Georgia’s Non-Compete Law: Do You Work in the Healthcare Industry and Does it Affect You?

One of the most common legal questions that medical professionals (doctors, dentists, PAs, NPs, etc.) are interested in understanding is whether the non-compete clause they sign in an employment agreement is enforceable. A non-compete clause is one type of restrictive covenant that often prohibits an employee from competing with his or her prior employer for a certain period after the employee’s employment ends. At some point during their careers, many Georgia doctors will sign an employment agreement containing provisions that restrict their post-termination ability to compete, solicit patients, referral sources and employees, and disclose and use confidential information.

Many doctors have the false belief that restrictive covenants are unenforceable because they restrain medical providers from treating patients after termination of the employment agreement. Under Georgia law, and in most states, the enforceability of restrictive covenants hinges in large part upon three factors:

  1. Territory
  2. Duration
  3. Scope of prohibited activities

The Georgia Restrictive Covenant Act (the “Act”) permits certain limitations on post-termination competition (non-compete clause), patient or customer solicitation (non-solicitation clause) and the disclosure and use of confidential information (non-disclosure clause). What does this mean for Georgia physicians and dentists? This means that you should be cautious before entering into contracts because the Act applies to doctors that sign restrictive covenants included in employment agreements, asset or stock purchase agreements and partnership agreements. The Act provides that restrictions during the employment term and for up to two (2) years following the end of the employment period are presumed reasonable. Therefore, most Georgia healthcare employers follow the specific guidance of the Act by implementing two (2) year restrictive covenants in the employment context. The Act creates a rebuttable presumption that a temporal restriction of five (5) years or less is deemed reasonable in the context of a purchase and sale of assets, stock or partnership interest.

Under the Act, a geographic limitation is required for enforcement of a non-compete clause; however, the reasonableness of the territorial restriction is measured by the area in which the employer does business (and not the area in which the employee provided services) as long as the total area is reasonable and/or the covenant specifies a list of prohibited competitors. Non-compete clauses restricting physicians from competing in numerous counties or within thirty (30) to fifty (50) miles of an employer’s location have historically been found reasonable by Georgia courts.

The breadth of the prohibited activity is also evaluated by Georgia courts in assessing the reasonableness of a non-compete clause. Non-compete covenants should prohibit the departing employee from rendering competitive services or activities of the type conducted, offered or provided within the two (2) years prior to termination.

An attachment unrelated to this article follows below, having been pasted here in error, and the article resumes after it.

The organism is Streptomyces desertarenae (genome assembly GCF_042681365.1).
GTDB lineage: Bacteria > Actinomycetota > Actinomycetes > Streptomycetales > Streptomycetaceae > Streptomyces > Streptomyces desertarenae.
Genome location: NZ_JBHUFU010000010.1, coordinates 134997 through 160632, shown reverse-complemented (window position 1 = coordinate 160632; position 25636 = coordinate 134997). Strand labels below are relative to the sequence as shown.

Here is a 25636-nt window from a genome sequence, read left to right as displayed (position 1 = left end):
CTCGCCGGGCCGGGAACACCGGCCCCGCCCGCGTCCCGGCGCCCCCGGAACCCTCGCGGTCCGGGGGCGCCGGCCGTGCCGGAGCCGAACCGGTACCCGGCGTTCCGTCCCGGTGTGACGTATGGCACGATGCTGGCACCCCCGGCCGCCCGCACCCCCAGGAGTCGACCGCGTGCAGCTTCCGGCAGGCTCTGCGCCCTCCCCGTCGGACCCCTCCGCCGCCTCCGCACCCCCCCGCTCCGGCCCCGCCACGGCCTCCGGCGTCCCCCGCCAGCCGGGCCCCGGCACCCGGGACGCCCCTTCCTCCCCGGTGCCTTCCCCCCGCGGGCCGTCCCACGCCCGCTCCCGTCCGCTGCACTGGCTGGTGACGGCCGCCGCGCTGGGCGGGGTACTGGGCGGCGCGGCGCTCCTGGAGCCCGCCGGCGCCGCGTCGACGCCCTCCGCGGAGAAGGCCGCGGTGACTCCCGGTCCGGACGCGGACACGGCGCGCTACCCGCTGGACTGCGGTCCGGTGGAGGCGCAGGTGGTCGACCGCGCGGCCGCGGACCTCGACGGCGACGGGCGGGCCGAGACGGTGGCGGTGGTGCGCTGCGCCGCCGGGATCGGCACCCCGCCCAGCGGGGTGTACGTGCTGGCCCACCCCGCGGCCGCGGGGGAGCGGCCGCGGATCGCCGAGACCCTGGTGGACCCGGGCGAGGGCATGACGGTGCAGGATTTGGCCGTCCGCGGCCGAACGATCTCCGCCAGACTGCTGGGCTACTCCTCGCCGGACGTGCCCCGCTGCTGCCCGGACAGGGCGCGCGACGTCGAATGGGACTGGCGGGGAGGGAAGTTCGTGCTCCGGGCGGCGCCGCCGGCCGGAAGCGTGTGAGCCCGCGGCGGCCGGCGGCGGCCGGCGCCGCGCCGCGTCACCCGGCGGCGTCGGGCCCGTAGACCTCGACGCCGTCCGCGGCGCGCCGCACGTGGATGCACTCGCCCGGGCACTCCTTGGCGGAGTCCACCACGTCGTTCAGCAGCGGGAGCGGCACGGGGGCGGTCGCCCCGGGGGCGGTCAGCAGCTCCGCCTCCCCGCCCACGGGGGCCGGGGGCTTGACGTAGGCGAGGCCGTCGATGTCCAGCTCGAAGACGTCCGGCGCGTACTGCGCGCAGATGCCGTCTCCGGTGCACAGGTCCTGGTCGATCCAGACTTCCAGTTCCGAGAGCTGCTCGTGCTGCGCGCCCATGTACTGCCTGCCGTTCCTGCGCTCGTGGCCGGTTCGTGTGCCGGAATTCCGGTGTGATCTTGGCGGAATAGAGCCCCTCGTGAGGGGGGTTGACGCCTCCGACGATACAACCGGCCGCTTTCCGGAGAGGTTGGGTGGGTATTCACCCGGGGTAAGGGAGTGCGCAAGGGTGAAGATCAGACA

The Act requires that non-solicitation clauses governing an employee’s post-termination conduct be limited to only those customers, patients or prospective customers with whom the departing employee had material contact. Material contact is defined as contact with an existing or potential customer on behalf of the employer. Non-solicitation clauses governed by the Act are not required to include a geographic limitation. Under the Act, non-solicitation clauses are presumed reasonable based upon the same acceptable time periods for non-compete clauses described above.

The Act permits Georgia courts to modify or “blue pencil” a restrictive covenant that is considered overly broad or non-compliant with the terms of the Act. In sum, a court is allowed to sever or remove the part of a restrictive covenant that would otherwise make the entire covenant unenforceable and enforce the provisions of a restrictive covenant to the extent the provisions are reasonable under the Act. The modifications must not render the covenant more restrictive than it was under the original covenant drafted by the parties.

Employers in the healthcare industry want to protect their legitimate business interests by requiring physicians to enter in restrictive covenants, and physicians want to ensure they have options and flexibility for future job opportunities. Restrictive covenants in physician employment agreements are routinely applied and enforced under Georgia law and physicians should not presume that their non-compete provision is too broad, too long or covers too large of a territorial area without a thorough review of the proposed employment agreement and seeking advice from counsel. These types of critical issues should be discussed and addressed at the beginning of negotiations between the physician and the hospital or medical practice to avoid unnecessary disputes and pitfalls down the road.